Summarized by Rosemary Pollock
'Jack Mormons' Speak Out: Author Finds Many Who Have Left Church Still Feel Some Pull
Salt Lake Tribune 27Nov99 P6
By Peggy Fletcher Stack: Salt Lake Tribune
SALT LAKE CITY, UTAH -- James W. Ure's soon to be published book,
Leaving the Fold: Candid Conversations With Inactive Mormons, exposes
political, doctrinal and personal issues as the reasons people give
for leaving the Mormon faith. Ure acknowledges that his study is
purely anecdotal and personal, not scientific. He embarked on this
project to determine his own place in the social landscape of
Ure affectionately calls the people he interviewed "Jack Mormons" and
said that for the most part they respect and admire the church and its
members. "There's a hint of disappointment and longing, as if they're
searching for a promised ideal not yet achieved, perhaps ironically the
result of the idealization and perfection taught them by the church,"
Ure had three criteria for people to be included in his study. They
had to be members of the church, not excommunicated, disfellowshipped or
having asked to have their names removed. The had to have been active
at one time but were no longer attending church regularly or paying
tithing. He chose to exclude Mormons who "regularly and vigorously
foment against the church". "This is not anti-Mormon work," he writes.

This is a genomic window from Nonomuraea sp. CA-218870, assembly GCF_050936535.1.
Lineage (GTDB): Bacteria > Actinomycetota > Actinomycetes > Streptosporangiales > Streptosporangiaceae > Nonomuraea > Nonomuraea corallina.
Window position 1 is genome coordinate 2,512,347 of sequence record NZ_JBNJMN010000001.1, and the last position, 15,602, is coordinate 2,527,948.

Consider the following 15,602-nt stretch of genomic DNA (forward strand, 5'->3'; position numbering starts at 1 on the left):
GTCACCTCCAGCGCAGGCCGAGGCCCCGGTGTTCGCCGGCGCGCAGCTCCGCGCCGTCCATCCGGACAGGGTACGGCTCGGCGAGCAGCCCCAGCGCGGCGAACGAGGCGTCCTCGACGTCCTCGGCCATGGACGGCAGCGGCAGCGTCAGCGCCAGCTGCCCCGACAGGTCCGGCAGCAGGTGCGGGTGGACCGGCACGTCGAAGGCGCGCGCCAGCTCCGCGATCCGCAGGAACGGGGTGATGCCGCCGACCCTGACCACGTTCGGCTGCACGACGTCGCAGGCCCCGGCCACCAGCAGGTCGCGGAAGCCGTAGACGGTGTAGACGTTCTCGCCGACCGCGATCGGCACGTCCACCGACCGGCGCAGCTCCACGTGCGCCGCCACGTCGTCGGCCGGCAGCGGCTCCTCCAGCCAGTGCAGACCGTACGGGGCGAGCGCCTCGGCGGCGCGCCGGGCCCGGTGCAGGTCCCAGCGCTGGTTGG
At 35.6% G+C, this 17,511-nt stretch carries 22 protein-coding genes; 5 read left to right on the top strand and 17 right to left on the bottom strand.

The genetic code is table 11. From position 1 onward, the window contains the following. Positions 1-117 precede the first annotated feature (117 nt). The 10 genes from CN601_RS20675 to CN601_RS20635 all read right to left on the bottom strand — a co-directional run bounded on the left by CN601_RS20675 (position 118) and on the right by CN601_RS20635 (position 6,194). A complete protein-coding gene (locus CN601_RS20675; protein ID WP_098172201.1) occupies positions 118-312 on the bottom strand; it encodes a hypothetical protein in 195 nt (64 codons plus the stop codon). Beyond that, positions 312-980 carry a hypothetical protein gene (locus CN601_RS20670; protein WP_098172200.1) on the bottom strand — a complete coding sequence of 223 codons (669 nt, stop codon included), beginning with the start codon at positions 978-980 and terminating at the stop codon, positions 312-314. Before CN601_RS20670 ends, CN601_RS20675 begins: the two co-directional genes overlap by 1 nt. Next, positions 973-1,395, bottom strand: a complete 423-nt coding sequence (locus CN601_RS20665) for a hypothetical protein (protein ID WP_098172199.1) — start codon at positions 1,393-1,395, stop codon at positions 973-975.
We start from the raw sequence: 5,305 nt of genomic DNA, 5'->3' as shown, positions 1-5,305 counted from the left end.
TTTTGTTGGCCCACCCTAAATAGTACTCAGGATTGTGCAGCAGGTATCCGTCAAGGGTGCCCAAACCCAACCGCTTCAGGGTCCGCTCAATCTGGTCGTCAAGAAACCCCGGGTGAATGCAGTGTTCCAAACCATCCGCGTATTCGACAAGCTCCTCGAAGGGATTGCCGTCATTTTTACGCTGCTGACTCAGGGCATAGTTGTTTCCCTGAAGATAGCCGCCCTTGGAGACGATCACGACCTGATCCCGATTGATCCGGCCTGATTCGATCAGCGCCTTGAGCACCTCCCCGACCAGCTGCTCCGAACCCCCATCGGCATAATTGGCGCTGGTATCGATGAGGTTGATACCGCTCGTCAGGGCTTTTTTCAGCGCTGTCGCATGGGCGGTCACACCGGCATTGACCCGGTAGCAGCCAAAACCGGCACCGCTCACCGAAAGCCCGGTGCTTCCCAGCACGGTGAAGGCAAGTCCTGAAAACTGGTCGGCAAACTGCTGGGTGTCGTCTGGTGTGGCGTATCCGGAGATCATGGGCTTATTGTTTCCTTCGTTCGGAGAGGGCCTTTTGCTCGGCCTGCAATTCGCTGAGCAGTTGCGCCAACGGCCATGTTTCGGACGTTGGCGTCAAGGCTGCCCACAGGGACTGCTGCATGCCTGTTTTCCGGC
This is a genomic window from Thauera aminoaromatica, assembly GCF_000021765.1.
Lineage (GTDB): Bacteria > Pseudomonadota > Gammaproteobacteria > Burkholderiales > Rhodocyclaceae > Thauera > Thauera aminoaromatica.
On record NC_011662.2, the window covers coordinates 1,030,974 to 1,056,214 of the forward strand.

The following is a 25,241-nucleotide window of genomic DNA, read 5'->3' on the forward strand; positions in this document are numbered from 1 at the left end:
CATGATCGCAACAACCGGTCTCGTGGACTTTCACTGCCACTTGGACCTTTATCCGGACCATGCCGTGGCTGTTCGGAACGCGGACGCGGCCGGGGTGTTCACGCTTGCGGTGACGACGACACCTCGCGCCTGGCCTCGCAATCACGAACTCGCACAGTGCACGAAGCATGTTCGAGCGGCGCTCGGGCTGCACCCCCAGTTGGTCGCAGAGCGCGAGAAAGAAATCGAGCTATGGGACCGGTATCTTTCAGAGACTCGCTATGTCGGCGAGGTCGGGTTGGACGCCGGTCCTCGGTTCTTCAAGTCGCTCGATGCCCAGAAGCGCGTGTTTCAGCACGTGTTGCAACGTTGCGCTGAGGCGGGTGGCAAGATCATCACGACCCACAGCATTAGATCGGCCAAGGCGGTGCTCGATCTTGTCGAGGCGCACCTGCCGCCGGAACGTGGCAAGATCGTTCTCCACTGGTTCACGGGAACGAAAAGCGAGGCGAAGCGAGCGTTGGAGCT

"Its purpose from the beginning is to create and foster understanding."
Some of Ure's conclusions dovetailed with Elder Ben Banks of the First
Quorum of Seventy when he spoke at General Conference reporting research
from the church. "Almost all less-active members interviewed believed
that God exists, that Jesus is the Christ, that Joseph Smith was a
prophet, and that the church is true," Elder Banks said.
"The most common reasons given (for not attending church) were:
feelings of unworthiness, personal or family problems, parents or spouse
were less active, teen-age rebelliousness or laziness, conflicts with
work schedules, church too far away, lacked transportation," Banks said.
Utah pollster Dan Jones said 69 percent of Utahns are Mormon with 55
percent being very active, 20 percent claiming some activity and 25
percent saying they are inactive. Of the 2 million who reside in the
state of Utah, 1.4 million are Mormons. Of those 1.4 million, 770,000
are active, 280,000 are somewhat active and 350,000 are inactive.
Women seemed to be the most angry of all the people Ure spoke to.
"Every one of them felt excluded and angry," he said. Many cited the
church's opposition to the Equal Rights Ammendment and the traditional
roles of women. Betty Condie, Associate Executive Director of Utah
Education Association, said, "I remember exactly what caused me to start
consciously questioning Mormonism." "It was reading The Feminine
Mystique by Betty Friedan." "I started thinking about the church's
stand on women and the church's stand on blacks. I said to myself, 'I
don't think God is a chauvanist and I don't think he's a racist.'"
Condie's new found feminism eventually cost her marriage. "My
inactivity...basically was the end of it," she said.
Ure is a descendant of Mormon pioneers and was raised in a devout LDS
home. However, he moved away from the church and its teachings.
"Complex feelings of exclusion came early to me, and I didn't feel I
could live up to the standards of perfection articulated by church
leaders," said Ure in the book's preface. Ure soon surrounded himself
with friends who were fleeing Mormonism. "With a head full of Mormonism
and a heart empty of faith, I found rebellion replacing a sense of
unworthiness." "I remembered feelings of disdain, hostility,
arrogance, and defiance." But Ure also recalled "the love of many active
Mormon friends and relatives.